North

Class action alleging discrimination by RCMP in North growing, says lawyer

There is steady interest in joining a $600-million class action lawsuit claiming RCMP discrimination against Indigenous people in the North, according to one of the lawyers who initiated the lawsuit.

‘Nothing we are alleging is new,’ says one of lawyers behind $600M lawsuit

One of the lawyers who launched a class action lawsuit against the RCMP in the North says his team has 25 or 30 examples of how the RCMP treats Indigenous people differently than non-Indigenous people. (Andrew Pacey/CBC)

There is steady interest in joining a $600-million class action lawsuit claiming RCMP discrimination against Indigenous people in the North, according to one of the lawyers who initiated the lawsuit.

The class action was launched last December. Tuktoyaktuk teenager Joe David Nasogaluak is the lead plaintiff. In 2017, Nasogaluak's father told CBC News his son, then 15, was Tasered by RCMP after the officers suspected he had given them a false name. The lawsuit alleges the RCMP have routinely used excessive force when interacting with Indigenous people.

"We are getting calls pretty much weekly over the last eight or nine intervening months," said Steven Cooper of Cooper Regal in Edmonton, one of the law firms handling the class action.

Cooper said not all of the experiences described by the callers fit into the lawsuit.

"At this point we have fairly solid evidence of at least 25 or 30 instances in the Northwest Territories and Nunavut of fairly obvious, if subtle, distinctions in treatment based on race," he said.

Steven Cooper, an Edmonton based lawyer with clients across the North, says the allegations of discrimination against the RCMP in the lawsuit are nothing new to the force. (CBC)

It's difficult to predict how long it will take to resolve the lawsuit, according to Cooper, but he said he's hoping the fairly recent social enlightenment of leaders within the RCMP should drive them to try to reach a settlement.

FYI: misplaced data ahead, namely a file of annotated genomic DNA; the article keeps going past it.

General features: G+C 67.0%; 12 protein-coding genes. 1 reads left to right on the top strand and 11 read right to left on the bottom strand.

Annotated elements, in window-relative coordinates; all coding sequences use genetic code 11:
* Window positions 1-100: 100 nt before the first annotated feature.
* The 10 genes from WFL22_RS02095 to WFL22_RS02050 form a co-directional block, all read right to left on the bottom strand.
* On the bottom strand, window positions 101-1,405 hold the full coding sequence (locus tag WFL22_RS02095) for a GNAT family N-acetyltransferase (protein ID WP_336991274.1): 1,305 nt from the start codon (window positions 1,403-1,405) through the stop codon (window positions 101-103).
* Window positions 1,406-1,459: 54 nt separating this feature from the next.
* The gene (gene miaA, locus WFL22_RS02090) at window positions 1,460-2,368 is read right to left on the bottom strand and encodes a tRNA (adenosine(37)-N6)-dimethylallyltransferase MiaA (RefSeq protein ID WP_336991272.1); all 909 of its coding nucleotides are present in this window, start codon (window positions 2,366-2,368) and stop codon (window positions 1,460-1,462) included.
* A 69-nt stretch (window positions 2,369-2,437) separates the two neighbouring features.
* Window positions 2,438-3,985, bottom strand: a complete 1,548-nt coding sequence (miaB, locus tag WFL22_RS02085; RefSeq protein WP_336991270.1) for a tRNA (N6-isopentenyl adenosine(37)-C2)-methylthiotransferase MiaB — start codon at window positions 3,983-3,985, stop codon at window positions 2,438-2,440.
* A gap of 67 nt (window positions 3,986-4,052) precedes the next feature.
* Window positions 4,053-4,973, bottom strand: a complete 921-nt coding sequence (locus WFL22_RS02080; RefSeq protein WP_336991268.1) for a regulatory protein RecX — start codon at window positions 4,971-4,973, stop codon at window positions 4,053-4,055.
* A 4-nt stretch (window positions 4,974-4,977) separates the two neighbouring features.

"Nothing that we are alleging is new," he said.

"It certainly has been dealt with in other contexts, particularly within their own internal treatment of staff. This is unfortunately just another manifestation of the culture that has been examined extensively over the last five or six years."

In recent years, lawsuits launched by former RCMP members and other workers alleging a dysfunctional and toxic corporate culture have become a heavy burden for taxpayers.

This year the national police force agreed to pay former female employees not directly employed by the RCMP a settlement of $100 million for harassment they suffered.

Three years ago, it reached a settlement in the same amount for female RCMP members who suffered harassment. Last year two former officers became the lead plaintiffs in a $1.18 billion class action against the RCMP alleging bullying and harassment in the workplace.

"This won't surprise people that [the lawsuit] is happening. What would surprise me is the RCMP — and the attorney general as their representative — [deciding] that this is something that should spend the next 10 years in court."

The case is currently winding its way through the federal court. Cooper said he and others involved are assembling affidavits from various class members to convince the judge it should be certified as a class action lawsuit.